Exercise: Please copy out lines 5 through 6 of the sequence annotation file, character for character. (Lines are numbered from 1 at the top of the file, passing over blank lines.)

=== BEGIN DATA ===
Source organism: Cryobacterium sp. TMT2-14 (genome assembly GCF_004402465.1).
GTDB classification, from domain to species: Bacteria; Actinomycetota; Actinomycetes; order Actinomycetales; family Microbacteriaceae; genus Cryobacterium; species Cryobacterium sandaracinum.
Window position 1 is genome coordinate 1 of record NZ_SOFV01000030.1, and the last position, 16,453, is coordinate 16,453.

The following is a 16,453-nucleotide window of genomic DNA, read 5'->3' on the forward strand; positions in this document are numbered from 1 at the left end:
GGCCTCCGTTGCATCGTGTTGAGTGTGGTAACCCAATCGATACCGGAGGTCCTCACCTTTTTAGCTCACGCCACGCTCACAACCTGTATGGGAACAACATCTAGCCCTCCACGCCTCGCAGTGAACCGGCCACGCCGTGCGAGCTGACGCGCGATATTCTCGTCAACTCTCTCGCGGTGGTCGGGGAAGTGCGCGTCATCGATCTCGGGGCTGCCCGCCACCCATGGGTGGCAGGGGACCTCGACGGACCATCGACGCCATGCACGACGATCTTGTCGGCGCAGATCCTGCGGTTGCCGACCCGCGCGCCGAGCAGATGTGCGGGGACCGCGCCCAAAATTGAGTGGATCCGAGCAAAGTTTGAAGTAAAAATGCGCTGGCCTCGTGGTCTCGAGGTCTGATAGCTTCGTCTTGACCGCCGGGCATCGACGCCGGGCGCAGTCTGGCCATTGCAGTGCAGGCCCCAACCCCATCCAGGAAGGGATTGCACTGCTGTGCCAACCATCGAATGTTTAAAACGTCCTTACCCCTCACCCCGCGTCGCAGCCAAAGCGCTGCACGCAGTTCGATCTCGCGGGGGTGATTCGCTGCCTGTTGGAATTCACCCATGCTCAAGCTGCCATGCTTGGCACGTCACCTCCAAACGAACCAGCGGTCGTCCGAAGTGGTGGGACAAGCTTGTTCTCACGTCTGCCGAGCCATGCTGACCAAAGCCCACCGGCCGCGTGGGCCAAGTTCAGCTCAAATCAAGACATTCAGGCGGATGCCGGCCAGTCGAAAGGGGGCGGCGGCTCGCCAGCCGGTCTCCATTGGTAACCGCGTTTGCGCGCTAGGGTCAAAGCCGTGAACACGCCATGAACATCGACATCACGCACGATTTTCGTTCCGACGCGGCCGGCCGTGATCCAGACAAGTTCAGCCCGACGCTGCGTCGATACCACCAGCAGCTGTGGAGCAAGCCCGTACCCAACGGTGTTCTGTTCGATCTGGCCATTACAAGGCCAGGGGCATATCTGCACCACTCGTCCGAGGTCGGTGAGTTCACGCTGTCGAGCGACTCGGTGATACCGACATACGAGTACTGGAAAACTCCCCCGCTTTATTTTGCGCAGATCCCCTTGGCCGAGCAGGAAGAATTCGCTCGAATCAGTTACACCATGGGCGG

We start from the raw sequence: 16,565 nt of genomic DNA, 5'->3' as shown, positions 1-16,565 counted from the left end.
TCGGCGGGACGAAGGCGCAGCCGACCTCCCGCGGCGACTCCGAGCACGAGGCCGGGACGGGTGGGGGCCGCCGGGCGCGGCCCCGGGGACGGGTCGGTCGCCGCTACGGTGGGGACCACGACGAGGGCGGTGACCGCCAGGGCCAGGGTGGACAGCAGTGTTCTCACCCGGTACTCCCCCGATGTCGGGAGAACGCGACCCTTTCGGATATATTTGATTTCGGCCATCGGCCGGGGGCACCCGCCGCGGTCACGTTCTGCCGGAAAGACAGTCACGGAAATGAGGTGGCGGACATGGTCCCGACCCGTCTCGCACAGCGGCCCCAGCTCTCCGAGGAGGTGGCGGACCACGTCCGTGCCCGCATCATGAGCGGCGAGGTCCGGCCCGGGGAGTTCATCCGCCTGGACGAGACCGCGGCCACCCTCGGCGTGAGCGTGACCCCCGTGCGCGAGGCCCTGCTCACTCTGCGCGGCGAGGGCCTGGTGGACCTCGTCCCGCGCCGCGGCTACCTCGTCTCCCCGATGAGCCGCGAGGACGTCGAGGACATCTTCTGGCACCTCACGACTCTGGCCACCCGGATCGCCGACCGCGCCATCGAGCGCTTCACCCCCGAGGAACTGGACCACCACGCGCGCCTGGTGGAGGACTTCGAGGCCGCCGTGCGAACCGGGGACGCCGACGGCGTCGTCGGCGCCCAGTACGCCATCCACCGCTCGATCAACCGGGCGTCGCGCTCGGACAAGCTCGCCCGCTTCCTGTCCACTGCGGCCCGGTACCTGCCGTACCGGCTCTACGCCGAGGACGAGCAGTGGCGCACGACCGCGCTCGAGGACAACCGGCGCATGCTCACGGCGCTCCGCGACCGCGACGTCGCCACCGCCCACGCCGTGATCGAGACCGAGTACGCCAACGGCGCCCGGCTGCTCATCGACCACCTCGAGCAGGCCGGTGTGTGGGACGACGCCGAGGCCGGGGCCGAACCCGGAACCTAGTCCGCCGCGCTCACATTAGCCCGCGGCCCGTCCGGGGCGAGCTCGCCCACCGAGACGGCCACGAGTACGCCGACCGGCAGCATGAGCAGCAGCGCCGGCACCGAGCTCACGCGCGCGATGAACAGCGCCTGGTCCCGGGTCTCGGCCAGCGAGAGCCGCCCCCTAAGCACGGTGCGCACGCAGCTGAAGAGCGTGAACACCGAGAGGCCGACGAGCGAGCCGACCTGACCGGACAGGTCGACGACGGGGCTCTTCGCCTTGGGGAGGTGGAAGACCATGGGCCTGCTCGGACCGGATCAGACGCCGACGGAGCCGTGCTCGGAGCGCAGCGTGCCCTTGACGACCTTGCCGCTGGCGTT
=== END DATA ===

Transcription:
GGCCTCCGTTGCATCGTGTTGAGTGTGGTAACCCAATCGATACCGGAGGTCCTCACCTTTTTAGCTCACGCCACGCTCACAACCTGTATGGGAACAACATCTAGCCCTCCACGCCTCGCAGTGAACCGGCCACGCCGTGCGAGCTGACGCGCGATATTCTCGTCAACTCTCTCGCGGTGGTCGGGGAAGTGCGCGTCATCGATCTCGGGGCTGCCCGCCACCCATGGGTGGCAGGGGACCTCGACGGACCATCGACGCCATGCACGACGATCTTGTCGGCGCAGATCCTGCGGTTGCCGACCCGCGCGCCGAGCAGATGTGCGGGGACCGCGCCCAAAATTGAGTGGATCCGAGCAAAGTTTGAAGTAAAAATGCGCTGGCCTCGTGGTCTCGAGGTCTGATAGCTTCGTCTTGACCGCCGGGCATCGACGCCGGGCGCAGTCTGGCCATTGCAGTGCAGGCCCCAACCCCATCCAGGAAGGGATTGCACTGCTGTGCCAACCATCGAATGTTTAAAACGTCCTTACCCCTCACCCCGCGTCGCAGCCAAAGCGCTGCACGCAGTTCGATCTCGCGGGGGTGATTCGCTGCCTGTTGGAATTCACCCATGCTCAAGCTGCCATGCTTGGCACGTCACCTCCAAACGAACCAGCGGTCGTCCGAAGTGGTGGGACAAGCTTGTTCTCACGTCTGCCGAGCCATGCTGACCAAAGCCCACCGGCCGCGTGGGCCAAGTTCAGCTCAAATCAAGACATTCAGGCGGATGCCGGCCAGTCGAAAGGGGGCGGCGGCTCGCCAGCCGGTCTCCATTGGTAACCGCGTTTGCGCGCTAGGGTCAAAGCCGTGAACACGCCATGAACATCGACATCACGCACGATTTTCGTTCCGACGCGGCCGGCCGTGATCCAGACAAGTTCAGCCCGACGCTGCGTCGATACCACCAGCAGCTGTGGAGCAAGCCCGTACCCAACGGTGTTCTGTTCGATCTGGCCATTACAAGGCCAGGGGCATATCTGCACCACTCGTCCGAGGTCGGTGAGTTCACGCTGTCGAGCGACTCGGTGATACCGACATACGAGTACTGGAAAACTCCCCCGCTTTATTTTGCGCAGATCCCCTTGGCCGAGCAGGAAGAATTCGCTCGAATCAGTTACACCATGGGCGG

We start from the raw sequence: 16,565 nt of genomic DNA, 5'->3' as shown, positions 1-16,565 counted from the left end.